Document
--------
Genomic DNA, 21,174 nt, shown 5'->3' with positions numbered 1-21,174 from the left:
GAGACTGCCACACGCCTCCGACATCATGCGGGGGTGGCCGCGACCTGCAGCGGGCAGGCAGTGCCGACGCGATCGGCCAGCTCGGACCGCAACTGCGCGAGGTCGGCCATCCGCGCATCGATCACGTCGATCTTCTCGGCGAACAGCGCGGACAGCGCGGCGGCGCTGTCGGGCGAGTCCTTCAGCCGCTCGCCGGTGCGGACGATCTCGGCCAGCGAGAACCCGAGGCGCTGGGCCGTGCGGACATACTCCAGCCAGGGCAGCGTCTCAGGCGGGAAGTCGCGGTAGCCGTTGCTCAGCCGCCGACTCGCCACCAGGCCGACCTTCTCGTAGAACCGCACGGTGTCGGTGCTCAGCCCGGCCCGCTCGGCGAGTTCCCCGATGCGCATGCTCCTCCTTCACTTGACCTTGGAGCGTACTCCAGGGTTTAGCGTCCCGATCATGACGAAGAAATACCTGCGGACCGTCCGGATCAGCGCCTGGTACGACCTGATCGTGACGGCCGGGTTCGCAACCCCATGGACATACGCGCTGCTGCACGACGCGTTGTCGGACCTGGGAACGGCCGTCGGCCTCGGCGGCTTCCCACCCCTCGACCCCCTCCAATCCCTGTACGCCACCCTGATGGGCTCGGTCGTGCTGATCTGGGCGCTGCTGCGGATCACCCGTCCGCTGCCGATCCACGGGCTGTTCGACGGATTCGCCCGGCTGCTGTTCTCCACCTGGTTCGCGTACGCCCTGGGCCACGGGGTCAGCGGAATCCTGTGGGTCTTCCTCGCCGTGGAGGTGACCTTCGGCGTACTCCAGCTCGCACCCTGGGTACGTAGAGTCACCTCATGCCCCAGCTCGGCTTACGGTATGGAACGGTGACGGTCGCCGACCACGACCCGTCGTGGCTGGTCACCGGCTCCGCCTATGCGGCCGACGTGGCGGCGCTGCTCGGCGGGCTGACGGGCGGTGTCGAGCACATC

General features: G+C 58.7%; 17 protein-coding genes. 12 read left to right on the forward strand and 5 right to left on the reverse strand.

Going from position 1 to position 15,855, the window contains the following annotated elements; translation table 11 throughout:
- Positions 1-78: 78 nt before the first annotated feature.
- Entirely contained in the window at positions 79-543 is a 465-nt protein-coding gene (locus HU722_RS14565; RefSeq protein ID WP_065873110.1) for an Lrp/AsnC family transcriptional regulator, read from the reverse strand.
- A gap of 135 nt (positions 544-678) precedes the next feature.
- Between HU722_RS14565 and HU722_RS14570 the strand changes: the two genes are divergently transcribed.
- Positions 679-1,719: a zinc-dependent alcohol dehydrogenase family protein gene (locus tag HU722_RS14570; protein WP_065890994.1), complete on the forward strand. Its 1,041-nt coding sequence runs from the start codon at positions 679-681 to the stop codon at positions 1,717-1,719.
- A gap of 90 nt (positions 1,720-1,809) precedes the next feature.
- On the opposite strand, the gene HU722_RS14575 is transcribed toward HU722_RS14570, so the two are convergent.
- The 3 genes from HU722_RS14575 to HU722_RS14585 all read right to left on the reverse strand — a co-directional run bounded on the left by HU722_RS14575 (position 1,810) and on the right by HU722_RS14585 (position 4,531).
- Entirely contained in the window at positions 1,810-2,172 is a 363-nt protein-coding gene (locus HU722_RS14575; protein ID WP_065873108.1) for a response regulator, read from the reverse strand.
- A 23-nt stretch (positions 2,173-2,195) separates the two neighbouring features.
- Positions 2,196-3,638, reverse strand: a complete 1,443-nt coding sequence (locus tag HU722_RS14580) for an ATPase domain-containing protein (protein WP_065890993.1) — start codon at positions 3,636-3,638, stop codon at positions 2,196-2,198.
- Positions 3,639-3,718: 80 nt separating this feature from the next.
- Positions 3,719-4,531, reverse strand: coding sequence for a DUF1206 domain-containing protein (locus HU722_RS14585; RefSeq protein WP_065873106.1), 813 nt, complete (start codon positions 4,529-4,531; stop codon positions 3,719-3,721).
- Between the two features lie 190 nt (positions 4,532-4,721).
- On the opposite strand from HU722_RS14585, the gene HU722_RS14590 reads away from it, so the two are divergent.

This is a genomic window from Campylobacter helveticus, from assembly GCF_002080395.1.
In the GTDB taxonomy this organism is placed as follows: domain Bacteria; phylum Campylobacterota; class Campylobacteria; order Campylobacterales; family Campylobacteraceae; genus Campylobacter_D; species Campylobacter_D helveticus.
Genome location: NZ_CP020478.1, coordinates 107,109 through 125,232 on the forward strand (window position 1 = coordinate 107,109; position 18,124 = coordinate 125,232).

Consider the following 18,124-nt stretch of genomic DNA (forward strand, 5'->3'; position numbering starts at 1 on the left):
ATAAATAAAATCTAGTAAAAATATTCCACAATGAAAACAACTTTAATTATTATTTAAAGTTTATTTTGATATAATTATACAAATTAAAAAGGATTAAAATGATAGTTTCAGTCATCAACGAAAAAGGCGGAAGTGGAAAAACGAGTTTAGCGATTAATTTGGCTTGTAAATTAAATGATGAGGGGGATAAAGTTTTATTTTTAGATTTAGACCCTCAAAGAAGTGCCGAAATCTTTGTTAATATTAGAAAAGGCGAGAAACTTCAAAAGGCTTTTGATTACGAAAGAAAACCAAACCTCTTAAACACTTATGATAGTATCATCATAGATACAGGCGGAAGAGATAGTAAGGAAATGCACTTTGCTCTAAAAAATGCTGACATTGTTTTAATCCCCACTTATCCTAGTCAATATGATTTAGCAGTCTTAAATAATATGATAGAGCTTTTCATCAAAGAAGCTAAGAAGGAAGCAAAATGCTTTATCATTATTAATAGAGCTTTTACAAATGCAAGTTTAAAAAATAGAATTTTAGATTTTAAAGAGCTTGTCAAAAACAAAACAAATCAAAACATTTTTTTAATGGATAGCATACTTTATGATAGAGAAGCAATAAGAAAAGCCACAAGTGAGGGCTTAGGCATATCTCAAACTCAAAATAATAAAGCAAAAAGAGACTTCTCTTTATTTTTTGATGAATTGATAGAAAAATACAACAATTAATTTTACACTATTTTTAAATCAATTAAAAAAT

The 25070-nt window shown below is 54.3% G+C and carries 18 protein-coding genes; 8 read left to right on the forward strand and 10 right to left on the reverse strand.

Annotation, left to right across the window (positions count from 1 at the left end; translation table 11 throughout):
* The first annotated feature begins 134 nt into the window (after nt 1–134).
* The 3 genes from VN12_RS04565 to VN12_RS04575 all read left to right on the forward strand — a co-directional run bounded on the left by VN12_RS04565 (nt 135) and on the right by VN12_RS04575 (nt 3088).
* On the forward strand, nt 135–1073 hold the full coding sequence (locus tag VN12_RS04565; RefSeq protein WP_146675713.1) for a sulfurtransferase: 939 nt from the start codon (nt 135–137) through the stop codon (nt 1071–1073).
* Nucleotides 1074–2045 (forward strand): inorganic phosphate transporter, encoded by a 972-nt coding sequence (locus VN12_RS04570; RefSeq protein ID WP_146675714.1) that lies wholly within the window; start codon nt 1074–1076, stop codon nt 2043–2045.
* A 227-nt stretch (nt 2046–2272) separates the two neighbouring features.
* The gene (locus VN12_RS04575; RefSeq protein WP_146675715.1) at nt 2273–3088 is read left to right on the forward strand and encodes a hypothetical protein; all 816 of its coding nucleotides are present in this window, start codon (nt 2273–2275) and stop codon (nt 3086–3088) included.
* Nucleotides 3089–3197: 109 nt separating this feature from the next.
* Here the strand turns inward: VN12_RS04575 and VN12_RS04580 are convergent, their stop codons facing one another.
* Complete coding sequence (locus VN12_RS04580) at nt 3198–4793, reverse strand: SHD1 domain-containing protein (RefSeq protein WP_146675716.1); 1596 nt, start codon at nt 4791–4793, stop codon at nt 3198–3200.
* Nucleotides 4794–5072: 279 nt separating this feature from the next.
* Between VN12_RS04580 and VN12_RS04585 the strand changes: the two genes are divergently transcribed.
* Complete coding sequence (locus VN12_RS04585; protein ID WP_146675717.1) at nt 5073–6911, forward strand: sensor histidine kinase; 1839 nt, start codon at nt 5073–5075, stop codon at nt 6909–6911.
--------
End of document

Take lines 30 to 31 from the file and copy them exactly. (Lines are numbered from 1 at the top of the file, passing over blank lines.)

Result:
* Nucleotides 1074–2045 (forward strand): inorganic phosphate transporter, encoded by a 972-nt coding sequence (locus VN12_RS04570; RefSeq protein ID WP_146675714.1) that lies wholly within the window; start codon nt 1074–1076, stop codon nt 2043–2045.
* A 227-nt stretch (nt 2046–2272) separates the two neighbouring features.